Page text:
of handling problems of detention directly with the authorities
concerned through a discreet dialogue away from the media
spotlight and public debate. On this point, it is worth noting
that the ICRC's confidentiality is not an end in itself but
a fundamental tool crucial to developing a meaningful working
relationship and dialogue with the detaining authorities,
as well as develop trust with both the prisoners and the authorities.
Incidentally, the ICRC reserves the right at any time to break
with its policy of discretion and to make its concerns public
if violations are repeated and if its confidential approaches
to the authorities have no effect.
Even if in the eyes of some, the confidential approach is
ineffectual and smacks of complicity by the ICRC with the
detaining authority, it must be said that the delegates' presence
in proximity to prisoners within the prison walls acts as
a precious safeguard.
Admittedly, the ICRC does not presume to believe that all
the problems linked to detention can be solved by a visit,
thorough and efficient though it may be. A lot depends on
the will of the authorities to take corrective measures, be
it local or at a higher level. It can also happen that an
ICRC team needs time to gain the confidence of prisoners or
that they do not immediately appreciate the importance of
a new piece of information. Even so, the recollections of
detainees and the ICRC's archives are overflowing with examples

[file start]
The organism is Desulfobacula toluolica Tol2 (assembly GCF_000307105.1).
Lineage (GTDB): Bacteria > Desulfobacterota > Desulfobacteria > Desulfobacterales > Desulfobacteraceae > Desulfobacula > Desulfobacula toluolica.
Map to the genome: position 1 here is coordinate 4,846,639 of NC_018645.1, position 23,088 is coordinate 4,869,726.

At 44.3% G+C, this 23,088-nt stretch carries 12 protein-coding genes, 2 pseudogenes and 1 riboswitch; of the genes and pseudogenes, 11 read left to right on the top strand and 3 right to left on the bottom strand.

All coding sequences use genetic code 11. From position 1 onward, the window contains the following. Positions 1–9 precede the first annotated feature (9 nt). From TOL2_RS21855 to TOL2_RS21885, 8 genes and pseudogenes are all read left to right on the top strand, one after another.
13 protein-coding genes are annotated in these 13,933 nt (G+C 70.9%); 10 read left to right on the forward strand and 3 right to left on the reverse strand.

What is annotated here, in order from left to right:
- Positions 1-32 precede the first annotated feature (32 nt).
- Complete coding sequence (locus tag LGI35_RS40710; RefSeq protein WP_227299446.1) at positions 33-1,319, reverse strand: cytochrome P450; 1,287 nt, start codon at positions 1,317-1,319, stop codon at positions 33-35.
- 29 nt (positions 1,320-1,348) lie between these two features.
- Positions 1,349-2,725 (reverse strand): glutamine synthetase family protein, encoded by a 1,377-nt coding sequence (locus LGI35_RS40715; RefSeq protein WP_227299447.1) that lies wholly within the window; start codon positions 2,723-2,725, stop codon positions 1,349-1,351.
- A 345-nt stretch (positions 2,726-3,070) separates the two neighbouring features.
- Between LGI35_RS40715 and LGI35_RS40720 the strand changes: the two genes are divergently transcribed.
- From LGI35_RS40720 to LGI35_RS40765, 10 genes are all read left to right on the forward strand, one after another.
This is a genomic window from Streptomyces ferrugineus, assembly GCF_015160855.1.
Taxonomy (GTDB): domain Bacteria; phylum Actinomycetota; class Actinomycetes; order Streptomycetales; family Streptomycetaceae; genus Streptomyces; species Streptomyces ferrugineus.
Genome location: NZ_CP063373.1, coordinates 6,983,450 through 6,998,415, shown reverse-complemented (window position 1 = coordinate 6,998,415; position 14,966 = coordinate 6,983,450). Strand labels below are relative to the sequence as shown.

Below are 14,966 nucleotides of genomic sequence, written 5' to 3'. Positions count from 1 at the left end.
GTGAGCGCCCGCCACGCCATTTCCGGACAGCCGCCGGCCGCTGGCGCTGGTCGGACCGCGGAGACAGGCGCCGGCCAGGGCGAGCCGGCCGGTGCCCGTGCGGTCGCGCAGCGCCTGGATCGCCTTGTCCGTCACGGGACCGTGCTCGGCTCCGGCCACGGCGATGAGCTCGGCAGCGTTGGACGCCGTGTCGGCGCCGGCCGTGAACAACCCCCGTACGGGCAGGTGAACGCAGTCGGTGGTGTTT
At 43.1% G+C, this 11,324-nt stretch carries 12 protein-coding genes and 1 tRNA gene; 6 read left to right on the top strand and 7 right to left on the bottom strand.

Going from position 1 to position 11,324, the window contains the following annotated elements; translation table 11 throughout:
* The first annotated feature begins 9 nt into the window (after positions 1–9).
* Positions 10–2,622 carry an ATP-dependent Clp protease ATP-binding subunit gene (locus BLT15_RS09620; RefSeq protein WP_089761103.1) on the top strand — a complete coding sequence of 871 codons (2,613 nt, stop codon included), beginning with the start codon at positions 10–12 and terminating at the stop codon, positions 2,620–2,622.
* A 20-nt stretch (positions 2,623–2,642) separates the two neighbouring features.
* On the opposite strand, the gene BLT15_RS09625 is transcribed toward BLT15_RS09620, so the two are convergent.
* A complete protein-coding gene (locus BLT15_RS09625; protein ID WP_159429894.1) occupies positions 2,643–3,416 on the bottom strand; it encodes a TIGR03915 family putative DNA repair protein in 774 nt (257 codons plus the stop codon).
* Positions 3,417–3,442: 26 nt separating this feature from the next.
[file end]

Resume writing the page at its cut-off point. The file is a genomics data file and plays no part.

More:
of progress and improvements made as a result of this behind-the-scenes
and pragmatic approach. For what is at stake here is a link
between the prisoner and the outside world, a lifeline that
can mean hope and survival.
Souha Bechara, a former Lebanese detainee who was imprisoned
for ten years in southern Lebanon, stated in an article published
by Associated Press on 11 May 2004 that she had spent six
years in solitary confinement before the ICRC had access to
the camp where she was held: "In our cells we didn't
have water, we didn't have toilets. There was no contact with
family members. That changed when the ICRC came in. Most important,
the Red Cross re-established contact between the women and
their families after years."
Jean-François Berger is ICRC editor of Red Cross Red
Visits to prisoners of war captured during an international
conflict are codified in the Geneva Conventions of 1949, to
which 191 States are party to date.
In addition, Article 3 common to the four Geneva Conventions
provides for ICRC visits to persons detained in connection
with non-international conflicts and civil wars. In conformity
with the Statues of the Movement, the ICRC endeavours to gain
access to persons detained because of internal troubles or
In 2003, the ICRC visited nearly 470,000 persons detained
in 73 countries.
Red Cross Red Crescent asked Dr Hugo Slim, chief scholar
at the Centre for Humanitarian Dialogue in Geneva and international
adviser to the British Red Cross, for his views on the ICRC's
policy of confidentiality with respect to its visits to prisoners.
- Is the ICRC right to be worried by the leaking of its
confidential report to the press?
I think they are right to the extent it is an unfortunate
breach of current international protocol. They feel they have
been the victims of bad faith in some way because they always
make it clear that the reports they produce are kept confidential
by mutual consent. So if a government wants to publish it,
it needs the ICRC's consent.
- Why is it so important that the reports be kept confidential?
Over many years the ICRC has developed a very distinct kind
of humanitarian policy which is a trade-off of confidentiality
for access. So there are really no other international organizations
which can get the kind of access to prisons all over the world
on this basis. I think this is very valuable not only for
the international community but mostly for the prisoners they
- Do you believe the leak of the report can compromise
the ICRC's work?
Not really. Rather, it might increase the ICRC's credibility
in the long run.